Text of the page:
Reflection 58: Decisions, Decisions

February 2, 2009

(Copyright © 2009)

 

When I tell myself I have to make a decision, I try to let my body tell me what to do. That way, it effectively consults all of its bodily resources—feelings, past experiences, senses, expectations, judgment, social awareness, physical prowess, and the rest. Here’s an example precipitated by today’s snowstorm.

 

My Quaker meeting relies on people to volunteer as greeters to set up chairs, welcome people, and bring the meeting to a close. Being greeter is a great way to keep in touch with members and attenders, and to make your body useful. Dean and Mary were scheduled to greet this morning, but they were called away to attend a funeral in Philadelphia, and asked me to do the honors. Which I readily agree to. Dianne will help out. I tell her I’ll pick her up about 8:30. And will call in case the snowstorm heading toward the Maine coast actually shows up (storms often arrive later than predicted). When I wake up at 7:00, I look out the window—and see snow. I listen to NOAA weather radio. The robot voice predicts 3 to 5 inches in the morning. Only a third of an inch has fallen so far. What to do? We might beat the worst of it if we hold meeting as planned. I have all-weather radials on my car, which are OK but not great on packed snow. Are the plows out? Not yet. Conditions are sure to get worse before they get better. Dianne lives six miles away in Somesville, reachable by Route 233, which rises over McFarland Hill, often a bad spot in a storm. But usually sanded. The meeting is in Northeast Harbor, another six miles, over Brown Mountain Notch (often icy, not always sanded). What to do? I cook breakfast, watching the snow come down as I wait for the buckwheat to get done. Anxious, that’s how I feel. I don’t want to cop out, but I fear roads will get slippery. Dianne collided with a deer last week, so her car’s in the shop. I don’t have the power to call off meeting, but that would be the implication if I decide not to go. Dean and Mary aren’t going, nor Carole, the other Dianne and Robert, Carol and Rich. If Dianne and I don’t go, who’s that leave? I run through the list. Which of them is likely to go? No telling. It keeps snowing, not hard, but steadily. It’s 8:00. I told Diane I’d pick her up at 8:30. I wish I knew if this is going to keep up or turn out just another bluff by the weather radio to make things look worse than they are. Me, a worrywart? Looks like it. What to do? Is it safe to go out? Do I really want to drive in this stuff? How much of a wimp am I willing to be? Is it really going to snow that much? OK, time to decide. Still snowing, not hard, but it is coming down, piling up. If I don’t go, do I want to keep others from going? What to do? I don’t feel comfortable driving in this stuff. I’m not going! Others can decide for themselves. But I’ve already decided for them. Why let them put themselves at risk? Dial: “Dianne, I don’t feel comfortable driving in this. I’m not coming by.” We make a list of who to call. I call three others, she calls five or six. Decision made. Now what to do?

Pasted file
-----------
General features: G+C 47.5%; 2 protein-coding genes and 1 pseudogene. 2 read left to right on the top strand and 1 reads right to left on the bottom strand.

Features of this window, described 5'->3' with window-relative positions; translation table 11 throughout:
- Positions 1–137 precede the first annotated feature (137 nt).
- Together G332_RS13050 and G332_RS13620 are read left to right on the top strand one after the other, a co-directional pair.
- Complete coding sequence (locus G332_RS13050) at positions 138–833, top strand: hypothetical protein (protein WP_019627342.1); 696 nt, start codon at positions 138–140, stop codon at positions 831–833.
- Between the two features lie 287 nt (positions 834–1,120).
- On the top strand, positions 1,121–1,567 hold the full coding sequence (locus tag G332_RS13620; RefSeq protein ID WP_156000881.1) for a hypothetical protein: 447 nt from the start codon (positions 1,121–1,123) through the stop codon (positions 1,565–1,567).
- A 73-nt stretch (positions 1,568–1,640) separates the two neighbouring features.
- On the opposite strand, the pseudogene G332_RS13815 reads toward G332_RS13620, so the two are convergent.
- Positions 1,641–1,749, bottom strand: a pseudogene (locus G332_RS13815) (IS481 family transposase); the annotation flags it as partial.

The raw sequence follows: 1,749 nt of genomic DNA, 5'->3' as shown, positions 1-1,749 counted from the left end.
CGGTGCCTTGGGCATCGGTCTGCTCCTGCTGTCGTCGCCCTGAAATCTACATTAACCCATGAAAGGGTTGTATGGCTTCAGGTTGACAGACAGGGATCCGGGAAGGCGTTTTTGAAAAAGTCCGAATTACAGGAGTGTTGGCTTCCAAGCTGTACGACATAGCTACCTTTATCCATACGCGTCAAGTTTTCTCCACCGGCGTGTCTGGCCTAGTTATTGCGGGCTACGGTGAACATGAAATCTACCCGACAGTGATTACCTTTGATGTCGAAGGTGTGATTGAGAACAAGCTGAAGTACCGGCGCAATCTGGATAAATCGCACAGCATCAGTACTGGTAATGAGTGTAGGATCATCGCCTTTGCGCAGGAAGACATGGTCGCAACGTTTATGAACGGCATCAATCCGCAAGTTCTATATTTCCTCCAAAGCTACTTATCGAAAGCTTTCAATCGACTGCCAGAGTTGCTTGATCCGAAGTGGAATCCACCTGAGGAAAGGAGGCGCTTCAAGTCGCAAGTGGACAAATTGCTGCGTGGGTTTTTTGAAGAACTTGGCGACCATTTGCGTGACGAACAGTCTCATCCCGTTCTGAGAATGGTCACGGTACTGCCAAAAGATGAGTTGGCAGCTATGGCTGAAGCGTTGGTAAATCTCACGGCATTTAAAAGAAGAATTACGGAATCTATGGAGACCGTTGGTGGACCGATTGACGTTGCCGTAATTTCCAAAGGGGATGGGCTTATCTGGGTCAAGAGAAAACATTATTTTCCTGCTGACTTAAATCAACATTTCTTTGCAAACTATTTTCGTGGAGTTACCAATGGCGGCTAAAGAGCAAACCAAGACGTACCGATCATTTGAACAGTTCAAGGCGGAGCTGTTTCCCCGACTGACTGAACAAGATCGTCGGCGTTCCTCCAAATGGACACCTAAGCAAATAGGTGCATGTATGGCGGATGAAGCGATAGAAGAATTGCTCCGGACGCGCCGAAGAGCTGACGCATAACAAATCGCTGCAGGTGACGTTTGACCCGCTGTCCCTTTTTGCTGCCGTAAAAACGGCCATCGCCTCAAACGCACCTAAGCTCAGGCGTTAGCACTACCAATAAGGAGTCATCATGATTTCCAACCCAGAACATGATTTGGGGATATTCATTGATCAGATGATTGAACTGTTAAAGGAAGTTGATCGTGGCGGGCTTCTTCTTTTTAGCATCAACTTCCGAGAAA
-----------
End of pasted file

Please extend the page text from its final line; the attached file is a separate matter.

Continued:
I work on Reflection 56 about the relation between consciousness and the self. By noon we have four or five inches of snow, and it is still coming down. After lunch, I write this post about making a decision, which is one of the main jobs consciousness has. I didn’t make the decision, my body made it for me (just as my body is writing this blog). But it wasn’t that easy. Which is why we have it—consciousness—in the first place. There is no way to assess driving conditions without going out. There is no way to tell how much snow will come down. Consult memory about storms in the past. Consciousness is given to the body in order to muddle through such messy imponderables. In the end, taking every factor into account, the body will inform itself of the decision it has reached. Then it will act on its decision, and we, whoever we think we are, will go along for the sake of adventure.

 

Note to Body:        Must be getting old. Ten years ago I was out on foot in this stuff all the time.

 

Body to Steve:       Walking is one thing, driving another. So you were foolish ten years ago. Tell me something.

 

Note to Body:        You tell me. These are your doings, not mine. I’m just a figment, remember?

 

Body to Steve:       You got that right.

 

¦

 

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4 Responses to “Reflection 58: Decisions, Decisions”

  1. richard said

    Your consciousness was making an informed decision based on your accumulated life experiences. ..accidents happen, at our age we don’t need any more complications than you already have.

  2. Steve Perrin said

    Whatever happened to my carefree youth? Must we all die as ultra-conservatives?

  3. richard said

    it is the price we pay when we really think about the consequences of our decisions

  4. gene franck said

    and yes, we are growing old and with age and the experiences
    age inevitable brings we become more and more cautious to
    save our “skins” and bones

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